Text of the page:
switched from conventional, and expensive, nitrogen gas to a new method that even
without cooling allows an image to form in a short period of time. The infrared sensor
element uses a silicon semiconductor manufacturing process.
Akash (Sky) surface-to-air missile
Akash is a mobile area defense medium-range medium and high altitude surface-to-air
missile with a range of 27 to 30 kilometers. Akash has a multi-target handling capability,
and employs a command guidance system with provision for terminal guidance. Powered
by a ram rocket propulsion and an air breathing engine, Akash can cut through electronic
jamming with its electronic couter-counter measure equipment. It has a capacity to carry
50 kg payload. The missile has a height ceiling of 18,000 meters and is capable of
detecting and destroying aircraft flying at tree top height. The missile system’s fire
control radar is a multi-target and multi-function phased array radar called 'Rajendra' with
a range of about 60-km, working in tandem. The radar and the missile can track 64
targets of which four can be engaged simultaneously. The BEL-developed "Rajendra"
multi-functional radar system has been integrated with the system. The Akash self
propelled launcher (ASPL) and Phased Array Radar have been been developed, though it
has yet to enter the production/induction phase. For training the men and officers in
handling Akash, scientists have developed simulator of the missile's seeker head in look
down role and battery level radar under clutter and jamming environment.
It is a part of the Integrated Guided Missile Development Program (IGMDP) undertaken
by the Defence Rasearch Development Organisation (DRDO) in 1983. The system has
undergone a few tests earlier to gauge proposition parameters and predicted values. By
1998 five flight trials had been conducted. India's IGMDP was launched in July 1983.
Initially, it had a budget of around Rs 400 crore, but it has since been revised Rs 800
crore. The major programs under the IGMDP are the development of missiles including
Agni, Prithvi, Akash, Trishul and the Nag. The Sagarika and the Surya have since been
added to the IGMDP.

Specifications
Contractor
Entered Service
Total length
Diameter
Wingspan
Weight
Warhead Weight
Propulsion
Maximum Speed
Maximum effective
27 to 30 kilometers
range
Guidance mode
Single-shot hit
probability
Astra air-to-air missile
India is developing a medium-range air-to-air missile called Astra, with test flights
scheduled for late 1999. India would become the first of the developing countries to
develop such a state-of-the-art air-to-air missile. The missile will give IAF fighters an
edge in an air battle, as the Pakistan Air Force does not have such a beyond-visual-range
[BVR] missile with a “fire-and-forget” capability in its arsenal. India's Defence Research
and Development Organisation (DRDO) is developing this advanced beyond visual range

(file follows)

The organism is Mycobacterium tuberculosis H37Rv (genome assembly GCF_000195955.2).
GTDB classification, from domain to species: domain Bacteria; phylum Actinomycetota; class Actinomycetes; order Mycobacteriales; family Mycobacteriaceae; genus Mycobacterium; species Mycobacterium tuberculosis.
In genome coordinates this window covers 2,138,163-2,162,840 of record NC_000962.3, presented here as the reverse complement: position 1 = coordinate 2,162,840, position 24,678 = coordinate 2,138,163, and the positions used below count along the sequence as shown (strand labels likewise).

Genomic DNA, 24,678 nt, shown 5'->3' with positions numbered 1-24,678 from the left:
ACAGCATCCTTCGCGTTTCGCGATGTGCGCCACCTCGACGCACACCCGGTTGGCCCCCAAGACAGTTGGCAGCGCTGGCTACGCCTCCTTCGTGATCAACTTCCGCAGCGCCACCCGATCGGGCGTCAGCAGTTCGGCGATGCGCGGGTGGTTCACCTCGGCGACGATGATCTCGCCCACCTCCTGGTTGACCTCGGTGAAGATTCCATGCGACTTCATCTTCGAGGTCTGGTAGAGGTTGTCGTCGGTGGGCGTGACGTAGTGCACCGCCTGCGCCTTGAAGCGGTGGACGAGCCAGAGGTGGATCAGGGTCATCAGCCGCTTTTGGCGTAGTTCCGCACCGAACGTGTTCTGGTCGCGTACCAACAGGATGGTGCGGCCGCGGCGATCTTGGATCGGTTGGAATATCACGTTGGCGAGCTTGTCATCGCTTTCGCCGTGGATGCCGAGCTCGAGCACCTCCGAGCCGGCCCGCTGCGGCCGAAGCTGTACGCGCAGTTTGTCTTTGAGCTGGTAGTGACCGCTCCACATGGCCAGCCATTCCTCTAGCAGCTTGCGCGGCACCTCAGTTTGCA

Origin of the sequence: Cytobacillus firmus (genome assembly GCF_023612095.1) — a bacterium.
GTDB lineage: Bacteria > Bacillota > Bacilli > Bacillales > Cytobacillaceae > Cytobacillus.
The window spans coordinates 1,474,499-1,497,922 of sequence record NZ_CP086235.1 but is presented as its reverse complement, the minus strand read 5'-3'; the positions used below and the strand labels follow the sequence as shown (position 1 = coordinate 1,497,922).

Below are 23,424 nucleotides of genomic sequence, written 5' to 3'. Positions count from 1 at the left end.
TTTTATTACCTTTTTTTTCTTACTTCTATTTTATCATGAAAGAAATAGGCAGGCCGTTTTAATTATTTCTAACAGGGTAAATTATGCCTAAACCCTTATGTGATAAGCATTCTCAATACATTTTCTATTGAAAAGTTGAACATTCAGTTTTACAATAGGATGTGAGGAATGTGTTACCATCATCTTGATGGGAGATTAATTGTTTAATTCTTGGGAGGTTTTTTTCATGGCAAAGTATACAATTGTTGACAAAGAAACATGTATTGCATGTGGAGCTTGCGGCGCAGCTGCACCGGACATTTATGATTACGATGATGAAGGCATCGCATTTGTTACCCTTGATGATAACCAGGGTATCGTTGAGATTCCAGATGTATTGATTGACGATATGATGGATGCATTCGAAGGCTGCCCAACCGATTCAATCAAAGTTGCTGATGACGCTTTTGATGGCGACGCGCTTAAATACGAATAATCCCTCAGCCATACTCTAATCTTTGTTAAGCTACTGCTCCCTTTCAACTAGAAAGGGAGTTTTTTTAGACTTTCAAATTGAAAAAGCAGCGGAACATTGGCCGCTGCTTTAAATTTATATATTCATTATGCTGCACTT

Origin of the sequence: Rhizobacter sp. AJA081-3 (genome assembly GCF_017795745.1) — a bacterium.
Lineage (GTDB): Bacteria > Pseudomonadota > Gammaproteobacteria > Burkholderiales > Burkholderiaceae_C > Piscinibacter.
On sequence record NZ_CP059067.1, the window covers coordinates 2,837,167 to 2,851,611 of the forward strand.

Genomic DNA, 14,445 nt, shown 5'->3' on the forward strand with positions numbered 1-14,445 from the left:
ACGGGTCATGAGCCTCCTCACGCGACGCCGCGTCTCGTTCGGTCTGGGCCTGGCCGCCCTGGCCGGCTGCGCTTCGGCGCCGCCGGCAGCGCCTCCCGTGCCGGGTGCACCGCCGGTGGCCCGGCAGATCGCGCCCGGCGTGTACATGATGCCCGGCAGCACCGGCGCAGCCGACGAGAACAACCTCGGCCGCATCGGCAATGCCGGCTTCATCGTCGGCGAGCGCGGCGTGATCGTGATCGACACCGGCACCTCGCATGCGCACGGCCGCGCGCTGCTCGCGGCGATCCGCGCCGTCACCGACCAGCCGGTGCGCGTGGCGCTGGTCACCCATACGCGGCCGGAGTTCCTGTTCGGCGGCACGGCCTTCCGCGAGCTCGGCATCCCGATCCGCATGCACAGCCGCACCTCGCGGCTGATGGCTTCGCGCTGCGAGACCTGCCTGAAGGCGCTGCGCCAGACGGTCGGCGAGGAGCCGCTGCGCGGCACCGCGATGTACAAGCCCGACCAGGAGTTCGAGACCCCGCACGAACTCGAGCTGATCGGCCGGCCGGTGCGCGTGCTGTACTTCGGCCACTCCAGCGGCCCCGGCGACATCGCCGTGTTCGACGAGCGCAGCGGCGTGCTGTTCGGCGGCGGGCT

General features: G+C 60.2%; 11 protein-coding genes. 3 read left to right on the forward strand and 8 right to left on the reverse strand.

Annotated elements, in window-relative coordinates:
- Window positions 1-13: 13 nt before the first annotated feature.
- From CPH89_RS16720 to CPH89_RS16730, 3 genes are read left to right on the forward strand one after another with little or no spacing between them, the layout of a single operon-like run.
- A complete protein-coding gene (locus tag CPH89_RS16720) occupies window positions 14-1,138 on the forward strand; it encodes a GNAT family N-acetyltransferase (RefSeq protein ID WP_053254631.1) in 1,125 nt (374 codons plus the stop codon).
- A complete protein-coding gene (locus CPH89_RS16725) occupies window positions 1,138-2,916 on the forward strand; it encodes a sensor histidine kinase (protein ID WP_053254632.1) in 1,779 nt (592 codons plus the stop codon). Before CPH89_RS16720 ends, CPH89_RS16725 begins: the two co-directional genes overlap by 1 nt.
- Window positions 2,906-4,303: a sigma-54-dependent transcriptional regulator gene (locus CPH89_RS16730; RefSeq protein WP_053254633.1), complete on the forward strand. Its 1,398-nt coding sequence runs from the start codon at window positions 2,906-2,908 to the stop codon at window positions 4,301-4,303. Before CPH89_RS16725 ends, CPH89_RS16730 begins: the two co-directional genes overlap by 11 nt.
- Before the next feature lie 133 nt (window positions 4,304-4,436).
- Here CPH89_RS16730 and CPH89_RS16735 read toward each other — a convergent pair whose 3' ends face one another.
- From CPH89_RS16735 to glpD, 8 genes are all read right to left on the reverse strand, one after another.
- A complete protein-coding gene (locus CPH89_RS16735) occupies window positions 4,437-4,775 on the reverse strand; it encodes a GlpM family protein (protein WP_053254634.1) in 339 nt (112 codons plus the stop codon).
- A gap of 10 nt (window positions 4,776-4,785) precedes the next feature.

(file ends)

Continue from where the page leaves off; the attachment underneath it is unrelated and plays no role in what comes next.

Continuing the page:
air-to-air missile (BVRAAM) for the Mirage 2000, MIG-29, Sea Harrier, Su-30, and the
Light Combat Aircraft [LCA].
The missile will augment the IAF’s BVR arsenal, which includes the Matra Super 530D,
the AA-10 Alamo-C and the AA-12 Adder. The Astra is intended to have performance
characteristics similar to the AA-12 Adder. The Russian-made Adder has a range of 100
km and files at four times the speed of sound. The AA-10 Alamo-C has the longest range
of missiles in IAF service, with a range of 130 km.

Astra is said to be configured like a long Matra 530, narrower in front of the wings. The
missile would be capable of turning at a '40 G-plus rate' with an eventual operational
range of over 100 km. Initially designed to use a locally-developed solid fuel propellant,
DRDO is also looking at rocket/ramjet propulsion to provide greater range and an
enhanced kinematic performance. The missile is 3.8 meters long and equipped with an
active radar-seeker. The Astra will use a mid course internal guidance system to track
target aircraft. The missile has an active radar seeker to find targets, and electronic
counter measure capabilities that allow the missile to jam radar signals from an enemy
surface-to-air battery to ensure that the Astra is not tracked or shot down. Astra would
have a 15 kg warhead with a proximity fuse.

Specifications
Contractor
Entered Service
Total length 3.8 meters
Diameter
Wingspan
Weight
Warhead 15 kg warhead with proximity fuse
Propulsion solid fuel or rocket/ramjet
Maximum Speed
Maximum effective
over 100 km [eventually]
range
Guidance mode
Single-shot hit
probability
Nag (Cobra) anti-tank missile
Nag is a third- generation "fire and forget" anti-tank guided missile with a range of 4 to 6
kilometers. Nag can be mounted on an infantry combat vehicle and helicopter launched
version of Nag is also available. Nag is India's third generation anti-tank missile, having
an all weather capability. Capable of defeating modern armour, Nag uses Imaging Infra-
Red (IIR) guidance having both day and night capability. As of 1998 18 flight trails had
been conducted, though it has yet to enter the production/induction phase.

Both Army and Air Force versions are being tested separately. For the Army, the missiles
will be carried by specialist carrier vehicles equipped with a thermal imager for target
acquisition. It can carry tour missiles at a time. For the Air Force, a nose-mounted
thermal imaging system has been developed for guiding the missile's trajectory. A twin
launcher for the Advanced Light Helicopter and a single launcher for Cheetah helicopter
have also been successfully developed.

India's Integrated Guided Missile Development Program (IGMDP) was launched in July
1983. Initially, it had a budget of around Rs 400 crore, but it has since been revised Rs
800 crore. The major programs under the IGMDP are the development of missiles
including Agni, Prithvi, Akash, Trishul and the Nag. The Sagarika and the Surya have
since been added to the IGMDP.

Specifications
Contractor
Entered Service
Total length
Diameter
Wingspan
Weight
Warhead Weight
Propulsion solid
Maximum Speed